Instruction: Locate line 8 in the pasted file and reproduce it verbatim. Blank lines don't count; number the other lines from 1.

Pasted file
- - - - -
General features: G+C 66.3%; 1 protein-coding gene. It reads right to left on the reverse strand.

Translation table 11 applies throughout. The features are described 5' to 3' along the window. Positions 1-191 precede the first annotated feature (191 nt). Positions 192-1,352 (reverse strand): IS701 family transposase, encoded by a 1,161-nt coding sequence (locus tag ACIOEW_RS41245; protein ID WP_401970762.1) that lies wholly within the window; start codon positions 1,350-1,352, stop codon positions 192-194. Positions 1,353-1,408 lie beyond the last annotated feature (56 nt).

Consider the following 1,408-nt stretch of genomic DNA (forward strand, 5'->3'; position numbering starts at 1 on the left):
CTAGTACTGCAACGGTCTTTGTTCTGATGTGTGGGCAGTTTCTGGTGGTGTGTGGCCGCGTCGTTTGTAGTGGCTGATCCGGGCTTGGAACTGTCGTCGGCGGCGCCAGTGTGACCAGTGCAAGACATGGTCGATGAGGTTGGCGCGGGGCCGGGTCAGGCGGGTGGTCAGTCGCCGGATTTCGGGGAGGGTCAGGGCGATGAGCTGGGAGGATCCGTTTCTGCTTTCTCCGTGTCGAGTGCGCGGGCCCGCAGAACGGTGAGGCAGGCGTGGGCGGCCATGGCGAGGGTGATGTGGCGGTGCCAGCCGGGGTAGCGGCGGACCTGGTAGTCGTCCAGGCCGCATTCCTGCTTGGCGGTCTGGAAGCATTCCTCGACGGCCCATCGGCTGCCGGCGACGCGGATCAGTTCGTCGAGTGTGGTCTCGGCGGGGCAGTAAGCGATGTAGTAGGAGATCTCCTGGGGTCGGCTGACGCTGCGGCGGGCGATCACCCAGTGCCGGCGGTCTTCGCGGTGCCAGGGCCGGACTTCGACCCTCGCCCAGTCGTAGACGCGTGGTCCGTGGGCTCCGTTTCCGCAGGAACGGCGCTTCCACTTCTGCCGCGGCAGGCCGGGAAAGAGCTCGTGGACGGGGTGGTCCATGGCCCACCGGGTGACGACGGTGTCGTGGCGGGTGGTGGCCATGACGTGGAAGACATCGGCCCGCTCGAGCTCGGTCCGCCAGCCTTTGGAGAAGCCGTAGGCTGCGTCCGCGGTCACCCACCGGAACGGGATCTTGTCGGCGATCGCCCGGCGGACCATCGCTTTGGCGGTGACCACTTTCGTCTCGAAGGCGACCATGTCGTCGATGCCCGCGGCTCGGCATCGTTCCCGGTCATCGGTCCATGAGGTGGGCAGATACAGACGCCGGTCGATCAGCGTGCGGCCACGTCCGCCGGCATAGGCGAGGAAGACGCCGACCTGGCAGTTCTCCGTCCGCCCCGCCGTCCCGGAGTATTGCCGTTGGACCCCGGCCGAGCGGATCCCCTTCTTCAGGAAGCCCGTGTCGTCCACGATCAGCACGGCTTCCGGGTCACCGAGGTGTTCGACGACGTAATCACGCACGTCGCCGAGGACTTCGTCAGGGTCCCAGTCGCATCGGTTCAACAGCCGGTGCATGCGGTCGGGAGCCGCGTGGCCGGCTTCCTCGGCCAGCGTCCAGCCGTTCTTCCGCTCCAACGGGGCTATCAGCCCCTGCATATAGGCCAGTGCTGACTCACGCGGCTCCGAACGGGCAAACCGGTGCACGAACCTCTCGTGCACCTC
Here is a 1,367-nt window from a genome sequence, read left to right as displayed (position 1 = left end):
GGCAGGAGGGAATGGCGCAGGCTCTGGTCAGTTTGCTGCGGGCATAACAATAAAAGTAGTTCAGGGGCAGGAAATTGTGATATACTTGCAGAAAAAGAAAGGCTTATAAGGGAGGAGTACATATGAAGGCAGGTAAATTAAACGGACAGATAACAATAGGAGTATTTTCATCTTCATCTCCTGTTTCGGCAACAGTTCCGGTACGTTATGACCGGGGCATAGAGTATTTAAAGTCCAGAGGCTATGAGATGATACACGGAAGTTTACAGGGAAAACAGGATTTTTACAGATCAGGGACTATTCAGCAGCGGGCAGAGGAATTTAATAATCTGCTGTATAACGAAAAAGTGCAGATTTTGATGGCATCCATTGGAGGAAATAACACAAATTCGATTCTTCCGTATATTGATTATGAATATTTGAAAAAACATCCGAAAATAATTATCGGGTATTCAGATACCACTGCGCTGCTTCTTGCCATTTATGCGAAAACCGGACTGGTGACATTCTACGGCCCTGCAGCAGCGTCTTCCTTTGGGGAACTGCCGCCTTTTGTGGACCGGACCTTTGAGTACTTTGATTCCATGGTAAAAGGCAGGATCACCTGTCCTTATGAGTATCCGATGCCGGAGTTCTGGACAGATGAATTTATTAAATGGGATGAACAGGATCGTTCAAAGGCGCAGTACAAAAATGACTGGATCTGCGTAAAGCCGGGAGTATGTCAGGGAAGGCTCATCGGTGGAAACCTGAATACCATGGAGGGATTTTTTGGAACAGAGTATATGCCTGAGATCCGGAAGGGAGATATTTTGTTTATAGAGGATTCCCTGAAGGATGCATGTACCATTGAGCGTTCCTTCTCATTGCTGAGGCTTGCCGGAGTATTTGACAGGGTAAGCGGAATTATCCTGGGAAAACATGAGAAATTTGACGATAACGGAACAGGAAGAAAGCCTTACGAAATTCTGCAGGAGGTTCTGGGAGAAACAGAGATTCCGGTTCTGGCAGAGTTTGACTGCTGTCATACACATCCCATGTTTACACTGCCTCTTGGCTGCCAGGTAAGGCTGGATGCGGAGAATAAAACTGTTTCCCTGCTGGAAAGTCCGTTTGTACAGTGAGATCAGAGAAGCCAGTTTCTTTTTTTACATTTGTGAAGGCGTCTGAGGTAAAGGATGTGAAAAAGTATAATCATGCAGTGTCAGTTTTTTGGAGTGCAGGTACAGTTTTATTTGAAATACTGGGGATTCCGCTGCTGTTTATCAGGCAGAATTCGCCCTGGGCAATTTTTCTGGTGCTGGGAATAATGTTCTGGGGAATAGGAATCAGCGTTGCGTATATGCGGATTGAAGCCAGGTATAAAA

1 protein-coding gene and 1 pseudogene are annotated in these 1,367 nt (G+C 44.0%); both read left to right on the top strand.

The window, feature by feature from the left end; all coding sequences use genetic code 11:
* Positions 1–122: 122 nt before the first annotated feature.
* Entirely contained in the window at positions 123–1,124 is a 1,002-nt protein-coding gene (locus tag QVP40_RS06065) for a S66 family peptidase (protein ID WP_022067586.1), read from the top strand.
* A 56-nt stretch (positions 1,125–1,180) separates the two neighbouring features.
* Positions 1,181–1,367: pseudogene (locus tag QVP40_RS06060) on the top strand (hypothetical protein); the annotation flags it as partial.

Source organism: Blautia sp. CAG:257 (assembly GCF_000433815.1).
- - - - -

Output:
The window, feature by feature from the left end; all coding sequences use genetic code 11: